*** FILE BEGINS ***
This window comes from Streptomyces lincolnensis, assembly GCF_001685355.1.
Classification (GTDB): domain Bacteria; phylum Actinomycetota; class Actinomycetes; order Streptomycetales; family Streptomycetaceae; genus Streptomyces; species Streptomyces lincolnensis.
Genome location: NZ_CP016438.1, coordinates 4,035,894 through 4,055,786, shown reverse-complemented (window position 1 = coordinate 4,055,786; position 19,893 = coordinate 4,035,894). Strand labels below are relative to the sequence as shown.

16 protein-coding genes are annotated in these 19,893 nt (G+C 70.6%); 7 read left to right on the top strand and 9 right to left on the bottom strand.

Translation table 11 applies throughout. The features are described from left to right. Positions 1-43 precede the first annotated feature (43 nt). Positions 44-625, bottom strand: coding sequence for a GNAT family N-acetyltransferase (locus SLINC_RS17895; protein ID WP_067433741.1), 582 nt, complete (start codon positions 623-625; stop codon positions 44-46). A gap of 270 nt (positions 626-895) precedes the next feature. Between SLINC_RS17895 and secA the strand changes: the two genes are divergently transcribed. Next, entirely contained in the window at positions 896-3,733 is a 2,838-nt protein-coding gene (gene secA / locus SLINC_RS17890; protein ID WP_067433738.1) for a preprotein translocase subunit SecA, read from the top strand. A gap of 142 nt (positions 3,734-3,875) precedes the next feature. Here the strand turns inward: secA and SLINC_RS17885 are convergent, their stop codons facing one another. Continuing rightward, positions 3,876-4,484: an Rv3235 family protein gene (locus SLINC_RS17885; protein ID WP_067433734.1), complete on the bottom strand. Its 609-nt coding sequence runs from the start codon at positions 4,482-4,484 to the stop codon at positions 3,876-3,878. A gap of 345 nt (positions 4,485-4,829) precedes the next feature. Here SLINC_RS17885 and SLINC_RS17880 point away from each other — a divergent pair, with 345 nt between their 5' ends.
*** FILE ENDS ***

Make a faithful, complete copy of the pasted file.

This window comes from Streptomyces lincolnensis, assembly GCF_001685355.1.
Classification (GTDB): domain Bacteria; phylum Actinomycetota; class Actinomycetes; order Streptomycetales; family Streptomycetaceae; genus Streptomyces; species Streptomyces lincolnensis.
Genome location: NZ_CP016438.1, coordinates 4,035,894 through 4,055,786, shown reverse-complemented (window position 1 = coordinate 4,055,786; position 19,893 = coordinate 4,035,894). Strand labels below are relative to the sequence as shown.

16 protein-coding genes are annotated in these 19,893 nt (G+C 70.6%); 7 read left to right on the top strand and 9 right to left on the bottom strand.

Translation table 11 applies throughout. The features are described from left to right. Positions 1-43 precede the first annotated feature (43 nt). Positions 44-625, bottom strand: coding sequence for a GNAT family N-acetyltransferase (locus SLINC_RS17895; protein ID WP_067433741.1), 582 nt, complete (start codon positions 623-625; stop codon positions 44-46). A gap of 270 nt (positions 626-895) precedes the next feature. Between SLINC_RS17895 and secA the strand changes: the two genes are divergently transcribed. Next, entirely contained in the window at positions 896-3,733 is a 2,838-nt protein-coding gene (gene secA / locus SLINC_RS17890; protein ID WP_067433738.1) for a preprotein translocase subunit SecA, read from the top strand. A gap of 142 nt (positions 3,734-3,875) precedes the next feature. Here the strand turns inward: secA and SLINC_RS17885 are convergent, their stop codons facing one another. Continuing rightward, positions 3,876-4,484: an Rv3235 family protein gene (locus SLINC_RS17885; protein ID WP_067433734.1), complete on the bottom strand. Its 609-nt coding sequence runs from the start codon at positions 4,482-4,484 to the stop codon at positions 3,876-3,878. A gap of 345 nt (positions 4,485-4,829) precedes the next feature. Here SLINC_RS17885 and SLINC_RS17880 point away from each other — a divergent pair, with 345 nt between their 5' ends.